10
Endometrial Lesions, Unusual Tumors, and Extrauterine Cancer
Fig. 10.7 An endometrial cell ball. (LBC, SurePath Papanicolaou x HP).
Note the central core of collapsing stroma with pyknotic nuclei, and the
peripheral, draping epithelium.
Fig. 10.9 Normal-appearing endometrial cells. (LBC, ThinPrep
Papanicolaou x HP). Nuclear details can only be discerned in some cells. Note
small amount of cytoplasm, and granular-appearing chromatin.
Fig. 10.8 An endometrial cell ball. (LBC, SurePath Papanicolaou x HP).
Fig. 10.10 Normal-appearing endometrial cells. (LBC, ThinPrep
The peripheral epithelium covering a central stromal core shows small
Papanicolaou x HP). IMote similar sized nuclei and cytoplasmic vacuolation.
nucleoli.
prominent in days 5 to 8 of the menstrual cycle. Endometrial
epithelial cells are often closely packed and the nuclear
details may be difficult to discern (Fig. 10.9). They have
small, round to oval, darkly staining nuclei in which nuclear
molding may be noted.
When
degeneration
is
prominent,
anisocytosis,
periph-
eral nuclear condensation, and apoptotic bodies (single cell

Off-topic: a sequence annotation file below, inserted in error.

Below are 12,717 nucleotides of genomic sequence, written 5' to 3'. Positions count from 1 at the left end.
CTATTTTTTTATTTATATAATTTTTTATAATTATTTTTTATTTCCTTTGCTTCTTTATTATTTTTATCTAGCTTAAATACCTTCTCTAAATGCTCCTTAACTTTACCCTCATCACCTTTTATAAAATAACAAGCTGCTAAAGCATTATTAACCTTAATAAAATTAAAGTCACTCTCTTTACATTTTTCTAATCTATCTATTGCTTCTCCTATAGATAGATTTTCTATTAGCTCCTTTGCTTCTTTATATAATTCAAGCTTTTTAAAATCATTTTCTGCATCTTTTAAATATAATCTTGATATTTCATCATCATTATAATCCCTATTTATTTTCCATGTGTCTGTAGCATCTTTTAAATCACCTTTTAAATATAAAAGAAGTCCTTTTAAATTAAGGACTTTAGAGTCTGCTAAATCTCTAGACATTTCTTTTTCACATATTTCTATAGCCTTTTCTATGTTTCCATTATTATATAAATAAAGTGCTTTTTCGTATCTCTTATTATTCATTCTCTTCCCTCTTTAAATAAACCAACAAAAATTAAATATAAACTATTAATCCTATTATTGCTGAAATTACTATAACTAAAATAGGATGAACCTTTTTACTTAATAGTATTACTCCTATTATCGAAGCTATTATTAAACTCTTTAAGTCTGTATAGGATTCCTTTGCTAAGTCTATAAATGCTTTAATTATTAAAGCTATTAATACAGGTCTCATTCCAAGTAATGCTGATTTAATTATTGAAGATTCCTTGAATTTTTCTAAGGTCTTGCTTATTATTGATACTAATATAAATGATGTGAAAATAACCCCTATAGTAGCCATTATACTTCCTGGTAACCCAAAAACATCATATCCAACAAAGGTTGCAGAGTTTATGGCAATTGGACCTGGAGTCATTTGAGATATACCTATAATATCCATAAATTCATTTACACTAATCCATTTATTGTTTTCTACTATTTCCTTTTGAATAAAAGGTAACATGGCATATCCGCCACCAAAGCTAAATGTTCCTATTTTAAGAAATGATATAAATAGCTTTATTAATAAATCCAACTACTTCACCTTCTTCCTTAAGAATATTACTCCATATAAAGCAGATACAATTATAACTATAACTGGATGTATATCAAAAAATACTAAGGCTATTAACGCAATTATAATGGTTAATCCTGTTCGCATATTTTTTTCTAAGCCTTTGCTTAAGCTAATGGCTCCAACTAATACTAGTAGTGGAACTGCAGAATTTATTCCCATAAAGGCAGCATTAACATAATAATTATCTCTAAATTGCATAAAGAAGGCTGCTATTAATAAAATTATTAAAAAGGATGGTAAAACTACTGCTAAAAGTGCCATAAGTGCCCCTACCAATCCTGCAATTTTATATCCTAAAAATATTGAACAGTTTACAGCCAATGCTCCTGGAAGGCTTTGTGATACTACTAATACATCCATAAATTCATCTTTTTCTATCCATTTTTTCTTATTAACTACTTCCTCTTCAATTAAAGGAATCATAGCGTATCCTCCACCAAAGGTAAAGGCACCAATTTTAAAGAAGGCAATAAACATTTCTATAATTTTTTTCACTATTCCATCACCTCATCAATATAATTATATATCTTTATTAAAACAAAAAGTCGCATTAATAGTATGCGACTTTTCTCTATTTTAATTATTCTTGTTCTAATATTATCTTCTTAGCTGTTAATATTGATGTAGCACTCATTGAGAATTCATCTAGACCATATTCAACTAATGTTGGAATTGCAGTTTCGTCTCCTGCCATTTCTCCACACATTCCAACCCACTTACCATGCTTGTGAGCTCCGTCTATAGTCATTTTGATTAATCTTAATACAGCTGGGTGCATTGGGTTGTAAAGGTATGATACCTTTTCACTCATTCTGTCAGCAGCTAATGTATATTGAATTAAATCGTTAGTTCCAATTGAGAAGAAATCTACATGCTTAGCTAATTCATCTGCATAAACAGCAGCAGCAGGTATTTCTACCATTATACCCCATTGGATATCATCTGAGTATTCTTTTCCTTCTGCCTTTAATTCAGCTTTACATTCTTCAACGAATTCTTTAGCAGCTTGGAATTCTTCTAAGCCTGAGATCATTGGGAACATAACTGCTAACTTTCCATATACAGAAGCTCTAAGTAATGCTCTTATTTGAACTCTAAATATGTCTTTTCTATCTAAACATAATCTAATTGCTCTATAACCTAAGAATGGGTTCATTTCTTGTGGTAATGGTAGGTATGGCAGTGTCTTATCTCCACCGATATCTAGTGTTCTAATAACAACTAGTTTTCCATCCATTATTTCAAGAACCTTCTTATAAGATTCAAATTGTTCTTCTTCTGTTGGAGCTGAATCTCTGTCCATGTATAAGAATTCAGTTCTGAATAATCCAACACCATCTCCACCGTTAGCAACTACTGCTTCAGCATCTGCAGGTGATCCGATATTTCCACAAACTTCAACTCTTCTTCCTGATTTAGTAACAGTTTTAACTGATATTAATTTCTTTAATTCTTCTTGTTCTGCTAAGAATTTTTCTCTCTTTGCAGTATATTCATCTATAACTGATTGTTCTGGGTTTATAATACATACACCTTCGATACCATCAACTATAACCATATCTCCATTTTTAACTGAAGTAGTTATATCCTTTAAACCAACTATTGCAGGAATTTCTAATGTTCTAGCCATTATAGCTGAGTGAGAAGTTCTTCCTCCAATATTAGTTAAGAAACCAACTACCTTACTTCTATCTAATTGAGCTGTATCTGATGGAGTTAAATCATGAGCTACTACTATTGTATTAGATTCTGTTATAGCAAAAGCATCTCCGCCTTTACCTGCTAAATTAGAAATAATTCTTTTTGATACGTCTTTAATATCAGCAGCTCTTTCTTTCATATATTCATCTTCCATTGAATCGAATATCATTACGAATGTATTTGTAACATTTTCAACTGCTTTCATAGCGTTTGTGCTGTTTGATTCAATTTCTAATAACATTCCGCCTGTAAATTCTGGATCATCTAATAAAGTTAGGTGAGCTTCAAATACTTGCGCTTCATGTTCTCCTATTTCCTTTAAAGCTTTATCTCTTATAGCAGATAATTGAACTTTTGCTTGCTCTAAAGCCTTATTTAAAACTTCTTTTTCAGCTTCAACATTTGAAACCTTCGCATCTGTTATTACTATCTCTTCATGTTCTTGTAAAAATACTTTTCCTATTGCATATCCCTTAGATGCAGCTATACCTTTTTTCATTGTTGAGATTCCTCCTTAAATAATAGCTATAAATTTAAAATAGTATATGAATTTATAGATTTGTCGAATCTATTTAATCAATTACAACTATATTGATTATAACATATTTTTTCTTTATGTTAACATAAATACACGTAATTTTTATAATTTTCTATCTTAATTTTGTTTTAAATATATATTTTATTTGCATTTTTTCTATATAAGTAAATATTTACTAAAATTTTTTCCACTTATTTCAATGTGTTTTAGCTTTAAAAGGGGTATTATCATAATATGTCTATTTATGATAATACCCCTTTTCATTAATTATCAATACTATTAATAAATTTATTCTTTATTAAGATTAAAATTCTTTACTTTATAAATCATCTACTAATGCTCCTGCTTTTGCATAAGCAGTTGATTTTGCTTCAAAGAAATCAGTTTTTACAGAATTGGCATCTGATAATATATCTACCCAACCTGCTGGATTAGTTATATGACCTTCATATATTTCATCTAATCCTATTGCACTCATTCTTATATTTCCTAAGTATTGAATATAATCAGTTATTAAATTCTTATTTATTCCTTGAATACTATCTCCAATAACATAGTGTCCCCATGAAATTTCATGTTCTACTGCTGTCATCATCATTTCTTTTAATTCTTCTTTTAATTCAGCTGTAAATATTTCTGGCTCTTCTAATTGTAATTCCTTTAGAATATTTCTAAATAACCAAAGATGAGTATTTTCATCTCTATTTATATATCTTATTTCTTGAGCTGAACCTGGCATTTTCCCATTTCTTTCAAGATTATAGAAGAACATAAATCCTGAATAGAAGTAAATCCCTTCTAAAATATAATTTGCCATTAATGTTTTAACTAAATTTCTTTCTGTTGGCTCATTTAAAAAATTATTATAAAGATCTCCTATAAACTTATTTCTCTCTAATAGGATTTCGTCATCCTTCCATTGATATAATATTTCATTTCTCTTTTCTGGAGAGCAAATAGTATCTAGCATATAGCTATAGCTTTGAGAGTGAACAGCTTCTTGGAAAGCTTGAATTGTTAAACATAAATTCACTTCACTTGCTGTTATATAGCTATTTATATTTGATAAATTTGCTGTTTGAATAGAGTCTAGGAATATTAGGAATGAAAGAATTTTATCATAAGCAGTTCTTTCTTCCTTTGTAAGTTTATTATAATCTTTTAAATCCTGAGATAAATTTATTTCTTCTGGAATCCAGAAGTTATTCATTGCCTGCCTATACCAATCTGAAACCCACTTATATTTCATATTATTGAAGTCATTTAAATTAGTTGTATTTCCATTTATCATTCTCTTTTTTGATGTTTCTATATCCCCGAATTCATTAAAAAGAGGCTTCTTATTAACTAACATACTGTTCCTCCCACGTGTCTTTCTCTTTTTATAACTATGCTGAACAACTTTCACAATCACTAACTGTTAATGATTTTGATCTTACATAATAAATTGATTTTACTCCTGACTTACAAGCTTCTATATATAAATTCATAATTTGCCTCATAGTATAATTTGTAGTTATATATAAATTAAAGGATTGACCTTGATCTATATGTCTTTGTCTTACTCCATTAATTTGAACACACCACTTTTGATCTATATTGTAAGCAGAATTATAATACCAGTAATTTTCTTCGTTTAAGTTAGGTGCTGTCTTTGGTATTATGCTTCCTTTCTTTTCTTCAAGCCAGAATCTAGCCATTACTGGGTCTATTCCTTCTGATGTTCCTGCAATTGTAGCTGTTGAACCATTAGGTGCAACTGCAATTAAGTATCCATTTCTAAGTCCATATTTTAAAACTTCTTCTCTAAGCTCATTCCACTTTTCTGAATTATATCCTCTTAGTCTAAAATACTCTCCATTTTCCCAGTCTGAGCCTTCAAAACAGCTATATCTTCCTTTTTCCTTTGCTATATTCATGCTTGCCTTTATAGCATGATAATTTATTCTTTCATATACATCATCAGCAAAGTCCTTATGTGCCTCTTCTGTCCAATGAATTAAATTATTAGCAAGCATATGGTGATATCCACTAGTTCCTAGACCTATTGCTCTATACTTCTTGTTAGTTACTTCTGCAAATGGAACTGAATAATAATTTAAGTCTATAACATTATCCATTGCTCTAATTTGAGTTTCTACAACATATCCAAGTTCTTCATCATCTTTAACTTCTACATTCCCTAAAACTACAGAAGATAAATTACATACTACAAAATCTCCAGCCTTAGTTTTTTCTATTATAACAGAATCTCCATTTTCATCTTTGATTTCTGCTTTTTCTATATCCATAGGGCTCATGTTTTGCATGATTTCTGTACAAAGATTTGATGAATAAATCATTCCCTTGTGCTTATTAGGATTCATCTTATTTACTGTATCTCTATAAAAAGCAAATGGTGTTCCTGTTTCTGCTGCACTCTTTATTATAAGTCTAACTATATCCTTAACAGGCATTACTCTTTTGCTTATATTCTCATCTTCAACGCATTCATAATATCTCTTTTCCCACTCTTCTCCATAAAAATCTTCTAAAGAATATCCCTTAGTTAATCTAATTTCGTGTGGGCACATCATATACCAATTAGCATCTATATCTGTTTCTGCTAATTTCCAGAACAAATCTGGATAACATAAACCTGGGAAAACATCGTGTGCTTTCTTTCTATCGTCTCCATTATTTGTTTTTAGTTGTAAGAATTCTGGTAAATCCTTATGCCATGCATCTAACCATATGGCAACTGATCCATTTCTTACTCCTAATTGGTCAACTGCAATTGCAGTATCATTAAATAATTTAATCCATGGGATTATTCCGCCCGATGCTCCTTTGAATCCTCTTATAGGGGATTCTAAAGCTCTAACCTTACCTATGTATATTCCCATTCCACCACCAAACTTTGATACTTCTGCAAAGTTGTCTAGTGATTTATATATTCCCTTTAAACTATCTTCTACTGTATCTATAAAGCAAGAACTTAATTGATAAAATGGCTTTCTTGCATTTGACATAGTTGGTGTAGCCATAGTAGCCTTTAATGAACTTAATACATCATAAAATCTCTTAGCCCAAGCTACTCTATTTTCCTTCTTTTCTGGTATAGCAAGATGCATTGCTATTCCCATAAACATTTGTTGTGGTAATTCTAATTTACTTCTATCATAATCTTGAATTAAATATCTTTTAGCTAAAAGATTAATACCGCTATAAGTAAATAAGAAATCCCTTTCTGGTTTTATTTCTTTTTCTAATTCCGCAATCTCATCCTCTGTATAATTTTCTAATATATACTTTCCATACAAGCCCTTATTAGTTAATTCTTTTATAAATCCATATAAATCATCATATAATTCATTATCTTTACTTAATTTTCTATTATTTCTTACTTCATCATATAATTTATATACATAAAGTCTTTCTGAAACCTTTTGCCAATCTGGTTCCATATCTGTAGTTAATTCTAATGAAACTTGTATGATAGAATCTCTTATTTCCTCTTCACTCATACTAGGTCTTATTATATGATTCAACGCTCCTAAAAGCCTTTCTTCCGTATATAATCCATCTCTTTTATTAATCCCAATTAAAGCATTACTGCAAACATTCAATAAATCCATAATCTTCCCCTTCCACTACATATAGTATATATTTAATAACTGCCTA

necrosis) can be present. The cytoplasm of endometrial cells is
usually scant although occasionally small vacuoles can be seen
(Fig. 10.10). The cell borders are not well delineated and are often
overlapping. Endometrial cell balls are not infrequently infil-
trated by neutrophils (Fig. 10.11). The cytoplasm of the endome-
trial cells may appear to have engulfed the neutrophils, a finding
referred to as emperipolesis. When neutrophils are found within
vacuolated glandular cells other entities need to be considered
and excluded, including microglandular hyperplasia of the
cervix and endocervical polyps.
In liquid-based preparations, endometrial cells groups
appear tighter and single cells may be more prominent.43
Although some endometrial cellular fragments present as rel-
atively flat strips many cell groups have a three-dimensional
appearance which extends above the plane of focus. The
nuclear detail is often better preserved and the nuclei may
appear as bean-shaped with sharper chromatin detail and
nucleoli evident (Fig. 10.12). Nuclear pleomorphism may
be accentuated with liquid-based fixation (Fig. 10.13). The
cytoplasm may appear to be more abundant and vacuoles are
common. The bloody background of conventional smears is
diminished although stromal cells and histiocytes can still be
seen.
253
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